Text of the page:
$p \in \text{Periods}={ \text{‘12 am to 6 am’},; \text{‘6 am to 9 am’},; \text{‘9 am to 3 pm’},; \text{‘3 pm to 6 pm’},; \text{‘6 pm to 12 am’} }$: Time periods.


$\text{period_hours}_p \in \mathbb{N}^+$: Number of hours in each time period.

$\text{generators}_t \in \mathbb{N}^+$: Number of generators of type $t$.

$\text{demand}_p \in \mathbb{R}^+$: Total power demand for time period $p$.

$\text{maxstart0} \in \mathbb{N}^+$: Number of generators that are on at the beginning of the time horizon (and available in time period 0 without paying a startup cost).

$\text{min_output}_t \in \mathbb{R}^+$: Minimum output for generator type $t$ (when on).

$\text{max_output}_t \in \mathbb{R}^+$: Maximum output for generator type $t$.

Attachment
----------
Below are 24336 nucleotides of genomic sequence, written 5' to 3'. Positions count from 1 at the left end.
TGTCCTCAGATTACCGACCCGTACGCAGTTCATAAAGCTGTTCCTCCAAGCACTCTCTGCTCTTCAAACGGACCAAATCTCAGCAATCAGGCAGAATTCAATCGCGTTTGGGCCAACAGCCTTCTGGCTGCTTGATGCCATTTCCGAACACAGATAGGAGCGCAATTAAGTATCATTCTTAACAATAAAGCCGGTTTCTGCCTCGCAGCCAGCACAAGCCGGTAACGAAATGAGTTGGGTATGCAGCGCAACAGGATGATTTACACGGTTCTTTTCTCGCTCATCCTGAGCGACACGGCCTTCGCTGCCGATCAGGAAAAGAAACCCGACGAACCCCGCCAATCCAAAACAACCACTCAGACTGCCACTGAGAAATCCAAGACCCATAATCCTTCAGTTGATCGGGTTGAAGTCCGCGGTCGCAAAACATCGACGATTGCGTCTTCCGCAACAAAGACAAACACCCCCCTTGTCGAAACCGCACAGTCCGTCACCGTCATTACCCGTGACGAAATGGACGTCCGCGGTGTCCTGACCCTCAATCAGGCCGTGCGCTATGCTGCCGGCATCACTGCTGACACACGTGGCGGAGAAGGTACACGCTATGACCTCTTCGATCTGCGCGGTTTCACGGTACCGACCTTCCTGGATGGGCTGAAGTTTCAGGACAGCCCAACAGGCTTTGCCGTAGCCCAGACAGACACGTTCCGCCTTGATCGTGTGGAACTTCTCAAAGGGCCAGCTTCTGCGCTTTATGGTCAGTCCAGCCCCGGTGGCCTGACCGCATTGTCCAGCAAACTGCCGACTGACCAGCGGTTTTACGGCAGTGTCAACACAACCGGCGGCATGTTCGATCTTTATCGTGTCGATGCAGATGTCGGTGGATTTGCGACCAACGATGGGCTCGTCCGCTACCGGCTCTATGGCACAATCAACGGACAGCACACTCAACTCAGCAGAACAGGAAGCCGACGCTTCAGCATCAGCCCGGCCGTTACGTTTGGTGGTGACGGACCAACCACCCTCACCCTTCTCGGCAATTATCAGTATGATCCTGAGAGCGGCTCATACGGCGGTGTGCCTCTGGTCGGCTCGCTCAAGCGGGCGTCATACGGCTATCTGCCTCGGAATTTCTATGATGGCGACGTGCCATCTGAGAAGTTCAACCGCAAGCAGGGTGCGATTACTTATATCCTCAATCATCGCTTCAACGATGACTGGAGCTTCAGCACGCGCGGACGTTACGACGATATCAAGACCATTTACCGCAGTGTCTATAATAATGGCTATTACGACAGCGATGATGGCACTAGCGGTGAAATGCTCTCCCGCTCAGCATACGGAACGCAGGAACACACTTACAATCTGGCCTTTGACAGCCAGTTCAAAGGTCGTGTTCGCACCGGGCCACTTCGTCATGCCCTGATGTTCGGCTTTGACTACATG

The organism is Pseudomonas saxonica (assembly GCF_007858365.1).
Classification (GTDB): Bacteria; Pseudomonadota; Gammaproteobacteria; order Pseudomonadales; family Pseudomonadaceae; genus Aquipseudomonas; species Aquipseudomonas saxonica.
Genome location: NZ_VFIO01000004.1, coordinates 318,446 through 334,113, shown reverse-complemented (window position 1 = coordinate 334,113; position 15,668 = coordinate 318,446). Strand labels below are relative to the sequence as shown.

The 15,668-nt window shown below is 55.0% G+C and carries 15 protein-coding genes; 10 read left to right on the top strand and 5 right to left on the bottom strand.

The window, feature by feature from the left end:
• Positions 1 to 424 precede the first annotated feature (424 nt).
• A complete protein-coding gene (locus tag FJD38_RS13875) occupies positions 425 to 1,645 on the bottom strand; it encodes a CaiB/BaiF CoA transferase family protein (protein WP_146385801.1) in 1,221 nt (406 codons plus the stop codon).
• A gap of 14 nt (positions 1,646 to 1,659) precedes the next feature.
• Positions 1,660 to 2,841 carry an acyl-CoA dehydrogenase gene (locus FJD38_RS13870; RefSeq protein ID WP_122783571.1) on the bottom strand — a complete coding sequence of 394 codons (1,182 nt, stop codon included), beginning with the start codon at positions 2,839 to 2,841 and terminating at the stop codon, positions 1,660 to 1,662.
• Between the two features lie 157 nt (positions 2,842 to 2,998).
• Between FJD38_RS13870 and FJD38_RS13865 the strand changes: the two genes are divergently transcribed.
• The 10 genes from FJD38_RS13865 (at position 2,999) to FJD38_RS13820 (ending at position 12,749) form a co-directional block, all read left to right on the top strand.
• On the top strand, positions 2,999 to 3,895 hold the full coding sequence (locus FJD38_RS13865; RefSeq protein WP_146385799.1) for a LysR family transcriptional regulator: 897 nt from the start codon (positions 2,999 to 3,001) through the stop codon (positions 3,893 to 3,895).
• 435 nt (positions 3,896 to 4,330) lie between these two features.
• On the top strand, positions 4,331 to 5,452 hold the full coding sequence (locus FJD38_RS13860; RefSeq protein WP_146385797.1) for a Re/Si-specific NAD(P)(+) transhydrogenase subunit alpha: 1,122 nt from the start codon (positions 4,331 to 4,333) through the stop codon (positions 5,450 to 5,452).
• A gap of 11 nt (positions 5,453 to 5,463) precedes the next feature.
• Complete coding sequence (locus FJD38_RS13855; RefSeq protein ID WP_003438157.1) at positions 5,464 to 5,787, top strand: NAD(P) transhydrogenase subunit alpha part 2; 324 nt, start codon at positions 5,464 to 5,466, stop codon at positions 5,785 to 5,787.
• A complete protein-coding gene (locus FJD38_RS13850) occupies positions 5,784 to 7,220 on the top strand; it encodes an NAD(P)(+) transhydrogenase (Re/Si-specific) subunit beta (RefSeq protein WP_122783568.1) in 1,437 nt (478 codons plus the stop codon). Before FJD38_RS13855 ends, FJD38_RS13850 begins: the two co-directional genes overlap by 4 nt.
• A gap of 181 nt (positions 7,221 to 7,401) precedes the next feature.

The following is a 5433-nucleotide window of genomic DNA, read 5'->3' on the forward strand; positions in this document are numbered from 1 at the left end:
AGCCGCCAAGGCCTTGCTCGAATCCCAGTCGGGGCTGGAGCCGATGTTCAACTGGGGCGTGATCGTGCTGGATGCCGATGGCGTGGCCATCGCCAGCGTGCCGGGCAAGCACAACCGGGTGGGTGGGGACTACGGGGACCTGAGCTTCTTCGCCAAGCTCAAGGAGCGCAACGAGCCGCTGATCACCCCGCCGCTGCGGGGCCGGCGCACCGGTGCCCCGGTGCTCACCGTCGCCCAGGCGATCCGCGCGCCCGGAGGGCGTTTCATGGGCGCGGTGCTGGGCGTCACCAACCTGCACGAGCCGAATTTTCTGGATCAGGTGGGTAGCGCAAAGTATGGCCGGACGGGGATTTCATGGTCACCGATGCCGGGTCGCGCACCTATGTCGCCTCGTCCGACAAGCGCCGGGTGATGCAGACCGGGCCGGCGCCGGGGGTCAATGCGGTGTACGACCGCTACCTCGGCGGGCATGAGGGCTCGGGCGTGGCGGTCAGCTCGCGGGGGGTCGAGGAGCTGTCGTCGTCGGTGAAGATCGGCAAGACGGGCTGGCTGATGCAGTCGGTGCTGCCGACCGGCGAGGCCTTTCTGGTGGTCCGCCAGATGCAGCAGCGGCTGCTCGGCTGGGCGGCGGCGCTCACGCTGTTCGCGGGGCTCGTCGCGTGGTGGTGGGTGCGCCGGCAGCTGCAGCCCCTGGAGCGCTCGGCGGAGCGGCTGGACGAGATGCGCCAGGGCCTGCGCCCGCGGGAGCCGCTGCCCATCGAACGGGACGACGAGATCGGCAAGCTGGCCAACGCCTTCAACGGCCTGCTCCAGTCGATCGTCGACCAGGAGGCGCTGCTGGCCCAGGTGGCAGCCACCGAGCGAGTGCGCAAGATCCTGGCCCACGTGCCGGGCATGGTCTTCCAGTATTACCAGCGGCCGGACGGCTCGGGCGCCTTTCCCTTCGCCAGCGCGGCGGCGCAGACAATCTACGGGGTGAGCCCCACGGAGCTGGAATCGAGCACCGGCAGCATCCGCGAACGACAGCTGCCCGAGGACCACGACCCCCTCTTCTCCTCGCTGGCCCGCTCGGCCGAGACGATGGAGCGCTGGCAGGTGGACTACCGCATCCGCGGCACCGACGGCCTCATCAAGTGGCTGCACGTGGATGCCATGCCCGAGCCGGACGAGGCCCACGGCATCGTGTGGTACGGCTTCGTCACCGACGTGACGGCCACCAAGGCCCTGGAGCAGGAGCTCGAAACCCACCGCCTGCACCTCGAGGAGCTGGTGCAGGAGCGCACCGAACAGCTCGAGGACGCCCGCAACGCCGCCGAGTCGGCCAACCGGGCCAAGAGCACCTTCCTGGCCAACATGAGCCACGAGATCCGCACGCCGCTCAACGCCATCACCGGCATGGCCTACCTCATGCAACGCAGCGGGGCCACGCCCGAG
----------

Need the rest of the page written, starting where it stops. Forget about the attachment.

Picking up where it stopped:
$\text{base_cost}_t \in \mathbb{R}^+$: Minimum operating cost (per hour) for a generator of type $t$.

$\text{per_mw_cost}_t \in \mathbb{R}^+$: Cost to generate one additional MW (per hour) for a generator of type $t$.

$\text{startup_cost}_t \in \mathbb{R}^+$: Startup cost for generator of type $t$.

Decision Variables

$\text{ngen}_{t,p} \in \mathbb{N}^+$: Number of generators of type $t$ that are on in time period $p$.

$\text{output}_{t,p} \in \mathbb{R}^+$: Total power output from generators of type $t$ in time period $p$.

$\text{nstart}_{t,p} \in \mathbb{N}^+$: Number of generators of type $t$ to start in time period $p$.

Objective Function

  • Cost: Minimize the cost (in USD) to satisfy the predicted electricity demand.

\begin{equation} \text{Minimize} \quad Z_{on} + Z_{extra} + Z_{startup} \end{equation}

\begin{equation} Z_{on} = \sum_{(t,p) \in \text{Types} \times \text{Periods}}{\text{base_cost}t*\text{ngen}{t,p}} \end{equation} \begin{equation} Z_{extra} = \sum_{(t,p) \in \text{Types} \times \text{Periods}}{\text{per_mw_cost}t*(\text{output}{t,p} - \text{min_load}t}) \end{equation} \begin{equation} Z{startup} = \sum_{(t,p) \in \text{Types} \times \text{Periods}}{\text{startup_cost}t*\text{nstart}{t,p}} \end{equation}